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In Two Speeches and an Editorial, Paul Krugman juxtaposed two quotations from President Obama about the importance he placed on empathy with the following sentence from the National Review Online on the same subject.

Empathy is simply a codeword for an inclination toward liberal activism.

Follow me over the fold for the observations of the commenters on one particular implication of Paul Krugman's point, including my own comment.

For the full effect of the juxtaposition, here are the complete quotes in their original context.

President Obama, yesterday:

Rather than pointing fingers or assigning blame, let us use this occasion to expand our moral imaginations, to listen to each other more carefully, to sharpen our instincts for empathy, and remind ourselves of all the ways our hopes and dreams are bound together.

President Obama, May 1, 2009:

I view that quality of empathy, of understanding and identifying with people’s hopes and struggles as an essential ingredient for arriving as just decisions and outcomes.

National Review, May 4, 2009:

Empathy is simply a codeword for an inclination toward liberal activism.

The National Review's brusque dismissal of empathy hoisted a red flag in my mind.  I wasn't the first to see that same crimson standard.  Dave from Wisconsin was.

Yep, in the mind of a sociopath, empathy doesn't carry any meaning beyond a political connotation. The Rush Limbaugh show should be named, "How to be a sociopath and feel good about it."

I responded:

Dave from Wisconsin is onto something. If the editorial position of The National Review, which has a strong claim to be the leading magazine of conservative opinion, is that empathy is merely a code word for liberal activism, then a proper response would be to point out that lack of empathy is a criterion for diagnosis of both anti-social personality disorder and narcissistic personality disorder. Other diagnostic criteria of these conditions that you and your readers might find of interest include the following, which readers should check against the behavior of their favorite political figures.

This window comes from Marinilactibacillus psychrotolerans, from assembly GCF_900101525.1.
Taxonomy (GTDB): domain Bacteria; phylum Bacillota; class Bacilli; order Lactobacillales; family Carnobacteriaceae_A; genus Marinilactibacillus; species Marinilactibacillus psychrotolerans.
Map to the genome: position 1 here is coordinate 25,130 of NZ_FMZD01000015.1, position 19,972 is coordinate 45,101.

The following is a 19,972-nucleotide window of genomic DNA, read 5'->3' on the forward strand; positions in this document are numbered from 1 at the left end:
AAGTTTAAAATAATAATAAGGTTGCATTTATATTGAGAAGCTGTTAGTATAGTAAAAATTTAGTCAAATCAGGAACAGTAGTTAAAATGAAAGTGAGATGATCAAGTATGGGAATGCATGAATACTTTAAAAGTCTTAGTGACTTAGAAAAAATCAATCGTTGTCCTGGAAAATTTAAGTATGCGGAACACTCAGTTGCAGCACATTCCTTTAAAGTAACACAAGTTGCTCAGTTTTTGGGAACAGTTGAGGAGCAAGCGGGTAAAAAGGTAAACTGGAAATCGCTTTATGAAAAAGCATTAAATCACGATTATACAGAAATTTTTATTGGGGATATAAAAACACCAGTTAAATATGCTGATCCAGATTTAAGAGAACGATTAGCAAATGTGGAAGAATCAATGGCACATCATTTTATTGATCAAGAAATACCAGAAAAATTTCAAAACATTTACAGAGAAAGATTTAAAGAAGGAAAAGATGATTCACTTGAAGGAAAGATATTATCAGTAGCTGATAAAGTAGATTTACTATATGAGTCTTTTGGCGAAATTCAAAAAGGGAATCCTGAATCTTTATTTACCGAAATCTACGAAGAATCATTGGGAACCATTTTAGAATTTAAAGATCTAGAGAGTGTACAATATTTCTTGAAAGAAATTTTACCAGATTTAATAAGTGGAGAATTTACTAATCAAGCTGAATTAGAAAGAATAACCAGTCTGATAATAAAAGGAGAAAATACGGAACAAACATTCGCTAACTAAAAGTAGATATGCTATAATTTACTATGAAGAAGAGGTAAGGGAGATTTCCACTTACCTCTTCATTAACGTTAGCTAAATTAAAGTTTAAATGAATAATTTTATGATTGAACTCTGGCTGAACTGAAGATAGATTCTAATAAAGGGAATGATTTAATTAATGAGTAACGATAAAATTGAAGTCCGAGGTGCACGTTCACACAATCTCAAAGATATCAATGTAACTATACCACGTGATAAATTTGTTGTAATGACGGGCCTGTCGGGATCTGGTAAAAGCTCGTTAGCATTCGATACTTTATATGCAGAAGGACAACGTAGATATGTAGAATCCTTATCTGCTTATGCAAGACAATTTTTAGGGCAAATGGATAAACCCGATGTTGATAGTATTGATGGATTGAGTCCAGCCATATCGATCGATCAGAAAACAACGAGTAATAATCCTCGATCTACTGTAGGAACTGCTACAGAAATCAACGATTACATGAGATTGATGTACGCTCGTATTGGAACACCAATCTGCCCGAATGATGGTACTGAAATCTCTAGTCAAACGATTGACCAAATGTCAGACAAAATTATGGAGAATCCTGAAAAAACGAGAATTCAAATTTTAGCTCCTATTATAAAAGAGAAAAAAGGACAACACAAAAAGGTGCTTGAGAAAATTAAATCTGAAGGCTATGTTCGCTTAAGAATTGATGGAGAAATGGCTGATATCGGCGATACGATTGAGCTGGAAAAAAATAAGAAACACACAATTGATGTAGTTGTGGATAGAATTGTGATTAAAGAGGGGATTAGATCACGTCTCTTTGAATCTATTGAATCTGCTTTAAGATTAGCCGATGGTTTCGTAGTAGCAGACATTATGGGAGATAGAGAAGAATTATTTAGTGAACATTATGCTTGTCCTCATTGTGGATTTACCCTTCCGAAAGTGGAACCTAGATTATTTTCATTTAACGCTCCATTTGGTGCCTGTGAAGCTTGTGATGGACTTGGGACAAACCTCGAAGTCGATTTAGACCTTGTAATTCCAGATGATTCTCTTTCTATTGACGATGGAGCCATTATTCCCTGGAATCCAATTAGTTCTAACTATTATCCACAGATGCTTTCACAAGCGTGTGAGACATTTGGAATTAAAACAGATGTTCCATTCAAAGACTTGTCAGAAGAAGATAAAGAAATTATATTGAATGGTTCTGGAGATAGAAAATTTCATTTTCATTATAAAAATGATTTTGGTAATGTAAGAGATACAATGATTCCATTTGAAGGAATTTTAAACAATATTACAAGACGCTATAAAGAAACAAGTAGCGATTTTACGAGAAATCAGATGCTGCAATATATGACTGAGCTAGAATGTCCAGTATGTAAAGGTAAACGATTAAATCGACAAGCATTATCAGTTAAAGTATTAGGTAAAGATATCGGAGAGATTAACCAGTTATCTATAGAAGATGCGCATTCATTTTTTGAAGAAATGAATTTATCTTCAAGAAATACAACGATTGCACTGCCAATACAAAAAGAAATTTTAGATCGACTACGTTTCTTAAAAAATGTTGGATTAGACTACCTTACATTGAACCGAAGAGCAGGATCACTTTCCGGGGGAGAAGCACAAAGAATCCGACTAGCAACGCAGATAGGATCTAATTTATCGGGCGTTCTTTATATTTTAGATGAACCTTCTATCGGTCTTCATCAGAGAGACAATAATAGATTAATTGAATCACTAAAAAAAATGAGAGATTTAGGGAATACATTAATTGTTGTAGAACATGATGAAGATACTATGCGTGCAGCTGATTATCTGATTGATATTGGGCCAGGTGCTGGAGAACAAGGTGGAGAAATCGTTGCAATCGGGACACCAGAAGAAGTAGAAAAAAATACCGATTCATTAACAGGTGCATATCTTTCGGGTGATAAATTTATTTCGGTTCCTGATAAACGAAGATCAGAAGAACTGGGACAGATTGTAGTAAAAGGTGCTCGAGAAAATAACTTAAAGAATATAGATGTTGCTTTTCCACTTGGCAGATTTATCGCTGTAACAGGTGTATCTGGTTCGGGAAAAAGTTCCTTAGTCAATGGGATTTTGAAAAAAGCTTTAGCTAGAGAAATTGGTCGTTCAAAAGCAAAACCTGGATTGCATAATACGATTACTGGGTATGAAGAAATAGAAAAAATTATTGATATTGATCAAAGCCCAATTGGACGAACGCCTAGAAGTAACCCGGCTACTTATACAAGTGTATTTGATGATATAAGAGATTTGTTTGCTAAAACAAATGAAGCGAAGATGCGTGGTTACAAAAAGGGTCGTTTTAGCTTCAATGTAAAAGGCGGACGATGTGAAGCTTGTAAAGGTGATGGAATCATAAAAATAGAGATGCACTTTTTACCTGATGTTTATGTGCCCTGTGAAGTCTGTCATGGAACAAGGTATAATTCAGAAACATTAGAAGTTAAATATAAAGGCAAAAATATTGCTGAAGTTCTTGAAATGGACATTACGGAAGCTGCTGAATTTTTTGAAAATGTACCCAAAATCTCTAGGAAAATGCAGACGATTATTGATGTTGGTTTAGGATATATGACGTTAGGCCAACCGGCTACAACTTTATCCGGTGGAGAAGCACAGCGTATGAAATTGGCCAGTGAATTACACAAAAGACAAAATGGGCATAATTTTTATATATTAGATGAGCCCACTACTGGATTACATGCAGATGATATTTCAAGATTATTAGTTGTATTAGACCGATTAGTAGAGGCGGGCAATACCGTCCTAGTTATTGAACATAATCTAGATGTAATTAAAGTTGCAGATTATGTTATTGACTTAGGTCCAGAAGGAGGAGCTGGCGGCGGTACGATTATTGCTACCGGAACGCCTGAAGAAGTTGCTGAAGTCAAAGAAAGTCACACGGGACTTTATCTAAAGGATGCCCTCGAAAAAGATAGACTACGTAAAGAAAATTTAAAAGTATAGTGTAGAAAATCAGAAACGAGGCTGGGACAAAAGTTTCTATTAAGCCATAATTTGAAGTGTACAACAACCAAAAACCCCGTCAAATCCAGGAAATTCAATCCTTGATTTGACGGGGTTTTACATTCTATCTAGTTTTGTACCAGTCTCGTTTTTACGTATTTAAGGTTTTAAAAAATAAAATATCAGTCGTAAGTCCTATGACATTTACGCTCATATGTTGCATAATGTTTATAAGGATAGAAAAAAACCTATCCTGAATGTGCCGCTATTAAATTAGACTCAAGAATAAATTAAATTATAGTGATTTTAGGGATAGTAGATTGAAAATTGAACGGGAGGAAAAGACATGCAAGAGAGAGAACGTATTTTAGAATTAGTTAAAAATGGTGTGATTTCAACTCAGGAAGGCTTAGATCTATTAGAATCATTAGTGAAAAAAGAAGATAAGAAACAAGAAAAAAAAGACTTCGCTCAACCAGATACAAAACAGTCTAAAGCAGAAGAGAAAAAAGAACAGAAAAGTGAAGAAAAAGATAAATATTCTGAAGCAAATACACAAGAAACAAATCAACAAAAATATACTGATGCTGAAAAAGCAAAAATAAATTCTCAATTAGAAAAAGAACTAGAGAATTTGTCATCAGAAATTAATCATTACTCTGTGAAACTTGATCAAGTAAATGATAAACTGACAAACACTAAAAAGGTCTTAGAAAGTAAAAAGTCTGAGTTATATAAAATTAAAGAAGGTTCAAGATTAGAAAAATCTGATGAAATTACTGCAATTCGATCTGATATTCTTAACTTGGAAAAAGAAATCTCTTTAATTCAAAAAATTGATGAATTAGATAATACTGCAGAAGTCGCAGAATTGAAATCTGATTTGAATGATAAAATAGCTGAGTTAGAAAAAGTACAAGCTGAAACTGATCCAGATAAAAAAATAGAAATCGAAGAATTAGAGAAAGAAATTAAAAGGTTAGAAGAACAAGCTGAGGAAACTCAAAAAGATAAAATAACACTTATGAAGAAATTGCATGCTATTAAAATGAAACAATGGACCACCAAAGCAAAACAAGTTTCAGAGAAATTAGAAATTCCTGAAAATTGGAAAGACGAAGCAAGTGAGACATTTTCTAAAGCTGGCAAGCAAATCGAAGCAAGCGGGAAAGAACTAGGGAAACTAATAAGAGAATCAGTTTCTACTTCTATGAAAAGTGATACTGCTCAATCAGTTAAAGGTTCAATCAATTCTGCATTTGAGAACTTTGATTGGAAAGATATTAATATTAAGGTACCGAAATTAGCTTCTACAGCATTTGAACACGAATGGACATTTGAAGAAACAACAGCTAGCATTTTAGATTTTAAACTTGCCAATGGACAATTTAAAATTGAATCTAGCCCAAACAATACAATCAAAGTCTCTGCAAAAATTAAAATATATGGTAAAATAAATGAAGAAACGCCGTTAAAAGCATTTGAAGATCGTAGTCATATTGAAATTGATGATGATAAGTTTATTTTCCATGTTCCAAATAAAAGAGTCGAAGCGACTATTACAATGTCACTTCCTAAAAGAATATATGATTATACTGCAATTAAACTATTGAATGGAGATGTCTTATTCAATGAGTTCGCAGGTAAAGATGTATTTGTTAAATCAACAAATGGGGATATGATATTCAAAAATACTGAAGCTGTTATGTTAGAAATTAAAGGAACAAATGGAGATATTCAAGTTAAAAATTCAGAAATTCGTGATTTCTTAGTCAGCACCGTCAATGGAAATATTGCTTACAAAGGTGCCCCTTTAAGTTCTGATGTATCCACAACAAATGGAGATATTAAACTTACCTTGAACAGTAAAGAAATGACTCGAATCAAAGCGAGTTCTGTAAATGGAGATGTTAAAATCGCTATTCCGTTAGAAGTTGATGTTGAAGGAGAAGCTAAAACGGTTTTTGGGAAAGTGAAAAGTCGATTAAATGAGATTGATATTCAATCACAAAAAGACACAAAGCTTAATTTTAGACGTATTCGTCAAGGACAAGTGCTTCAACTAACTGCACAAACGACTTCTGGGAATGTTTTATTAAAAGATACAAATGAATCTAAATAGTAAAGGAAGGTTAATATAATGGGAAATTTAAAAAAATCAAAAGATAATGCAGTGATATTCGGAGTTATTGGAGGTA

For Dissocial Personality Disorder, the World Health Organization's equivalent to Anti-Social Personality Disorder--

  1. Callous unconcern for the feelings of others and lack of the capacity for empathy.
  2. Gross and persistent attitude of irresponsibility and disregard for social norms, rules, and obligations.
  3. Incapacity to maintain enduring relationships.
  4. Very low tolerance to frustration and a low threshold for discharge of aggression, including violence.
  5. Incapacity to experience guilt and to profit from experience, particularly punishment.
  6. Markedly prone to blame others or to offer plausible rationalizations for the behavior bringing the subject into conflict.
  7. Persistent irritability.

Only three criteria need to be satisfied for a diagnosis.

For Narcissistic Personality Disorder--

  1. Has a grandiose sense of self-importance (e.g., exaggerates achievements and talents, expects to be recognized as superior without commensurate achievements)
  2. Is preoccupied with fantasies of unlimited success, power, brilliance, beauty, or ideal love
  3. Believes that he or she is "special" and unique and can only be understood by, or should associate with, other special or high-status people (or institutions)